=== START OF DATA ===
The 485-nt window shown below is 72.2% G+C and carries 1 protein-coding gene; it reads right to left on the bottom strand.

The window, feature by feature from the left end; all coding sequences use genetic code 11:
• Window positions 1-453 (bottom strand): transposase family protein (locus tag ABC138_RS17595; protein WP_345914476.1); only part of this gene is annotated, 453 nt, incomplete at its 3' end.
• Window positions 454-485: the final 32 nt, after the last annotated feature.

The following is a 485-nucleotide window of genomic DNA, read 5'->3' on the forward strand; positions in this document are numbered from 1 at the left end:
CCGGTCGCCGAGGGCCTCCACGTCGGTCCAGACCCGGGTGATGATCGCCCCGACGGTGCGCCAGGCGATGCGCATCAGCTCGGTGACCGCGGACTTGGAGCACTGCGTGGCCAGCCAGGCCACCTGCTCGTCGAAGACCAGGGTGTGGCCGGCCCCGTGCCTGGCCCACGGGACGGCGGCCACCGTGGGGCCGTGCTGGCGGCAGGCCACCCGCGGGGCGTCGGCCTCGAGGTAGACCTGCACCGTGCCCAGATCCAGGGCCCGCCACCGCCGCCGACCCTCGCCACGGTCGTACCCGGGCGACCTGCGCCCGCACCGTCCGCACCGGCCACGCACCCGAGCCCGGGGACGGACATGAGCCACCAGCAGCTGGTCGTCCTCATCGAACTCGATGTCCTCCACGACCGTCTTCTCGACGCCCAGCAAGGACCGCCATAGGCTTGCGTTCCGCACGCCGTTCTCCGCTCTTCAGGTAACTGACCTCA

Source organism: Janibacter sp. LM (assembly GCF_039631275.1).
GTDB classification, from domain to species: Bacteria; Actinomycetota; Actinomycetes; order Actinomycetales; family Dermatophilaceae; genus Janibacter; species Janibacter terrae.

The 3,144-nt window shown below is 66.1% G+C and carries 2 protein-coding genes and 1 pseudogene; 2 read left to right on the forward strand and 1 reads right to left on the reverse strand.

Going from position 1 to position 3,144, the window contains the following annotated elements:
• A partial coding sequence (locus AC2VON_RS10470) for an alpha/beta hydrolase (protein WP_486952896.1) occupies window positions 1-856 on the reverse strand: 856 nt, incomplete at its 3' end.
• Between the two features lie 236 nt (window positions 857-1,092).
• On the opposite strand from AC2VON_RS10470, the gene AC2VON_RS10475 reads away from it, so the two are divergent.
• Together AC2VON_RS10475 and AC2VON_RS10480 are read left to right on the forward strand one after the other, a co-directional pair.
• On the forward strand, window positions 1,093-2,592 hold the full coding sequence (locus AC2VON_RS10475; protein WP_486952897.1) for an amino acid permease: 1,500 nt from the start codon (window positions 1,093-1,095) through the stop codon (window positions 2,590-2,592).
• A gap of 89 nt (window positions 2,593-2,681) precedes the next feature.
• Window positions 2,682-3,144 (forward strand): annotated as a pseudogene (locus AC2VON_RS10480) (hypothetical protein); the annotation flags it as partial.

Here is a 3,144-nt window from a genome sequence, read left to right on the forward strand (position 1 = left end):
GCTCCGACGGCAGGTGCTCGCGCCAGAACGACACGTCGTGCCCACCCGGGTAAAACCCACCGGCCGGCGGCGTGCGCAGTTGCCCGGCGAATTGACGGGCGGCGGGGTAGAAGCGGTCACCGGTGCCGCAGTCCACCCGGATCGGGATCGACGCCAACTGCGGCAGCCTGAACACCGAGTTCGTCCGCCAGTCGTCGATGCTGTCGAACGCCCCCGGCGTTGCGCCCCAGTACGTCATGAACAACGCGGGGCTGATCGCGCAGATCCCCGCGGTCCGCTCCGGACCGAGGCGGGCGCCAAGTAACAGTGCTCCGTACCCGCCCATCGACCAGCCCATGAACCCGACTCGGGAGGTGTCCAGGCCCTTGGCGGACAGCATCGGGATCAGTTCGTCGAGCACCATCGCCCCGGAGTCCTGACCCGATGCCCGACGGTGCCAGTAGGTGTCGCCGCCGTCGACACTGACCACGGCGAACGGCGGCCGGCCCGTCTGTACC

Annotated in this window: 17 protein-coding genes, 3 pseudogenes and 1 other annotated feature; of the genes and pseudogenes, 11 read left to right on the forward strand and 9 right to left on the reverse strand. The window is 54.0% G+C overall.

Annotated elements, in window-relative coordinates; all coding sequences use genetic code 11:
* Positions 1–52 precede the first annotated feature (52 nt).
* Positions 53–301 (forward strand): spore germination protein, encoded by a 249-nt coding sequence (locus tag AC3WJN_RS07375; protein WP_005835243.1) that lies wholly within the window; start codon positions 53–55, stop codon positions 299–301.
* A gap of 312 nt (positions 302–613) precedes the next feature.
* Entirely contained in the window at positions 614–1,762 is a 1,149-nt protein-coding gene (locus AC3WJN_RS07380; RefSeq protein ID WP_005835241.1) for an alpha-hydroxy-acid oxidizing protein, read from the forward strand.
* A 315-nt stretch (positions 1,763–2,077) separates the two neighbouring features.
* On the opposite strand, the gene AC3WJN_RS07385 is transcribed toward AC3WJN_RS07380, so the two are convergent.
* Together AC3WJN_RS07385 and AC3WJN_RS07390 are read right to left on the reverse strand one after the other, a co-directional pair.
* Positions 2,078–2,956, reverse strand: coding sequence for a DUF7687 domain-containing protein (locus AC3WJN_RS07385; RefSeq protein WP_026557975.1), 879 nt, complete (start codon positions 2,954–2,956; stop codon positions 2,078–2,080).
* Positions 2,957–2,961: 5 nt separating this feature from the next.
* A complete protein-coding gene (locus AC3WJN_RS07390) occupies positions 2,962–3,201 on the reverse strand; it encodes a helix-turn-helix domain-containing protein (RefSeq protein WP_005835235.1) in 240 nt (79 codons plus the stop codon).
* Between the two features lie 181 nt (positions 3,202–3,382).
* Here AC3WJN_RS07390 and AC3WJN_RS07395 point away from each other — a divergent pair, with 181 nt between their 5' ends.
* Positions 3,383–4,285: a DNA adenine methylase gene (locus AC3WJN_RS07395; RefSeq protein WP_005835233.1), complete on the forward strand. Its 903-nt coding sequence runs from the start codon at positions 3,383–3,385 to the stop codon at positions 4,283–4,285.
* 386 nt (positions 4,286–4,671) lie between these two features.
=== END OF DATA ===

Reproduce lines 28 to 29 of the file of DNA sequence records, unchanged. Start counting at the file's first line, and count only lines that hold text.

* Together AC3WJN_RS07385 and AC3WJN_RS07390 are read right to left on the reverse strand one after the other, a co-directional pair.
* Positions 2,078–2,956, reverse strand: coding sequence for a DUF7687 domain-containing protein (locus AC3WJN_RS07385; RefSeq protein WP_026557975.1), 879 nt, complete (start codon positions 2,954–2,956; stop codon positions 2,078–2,080).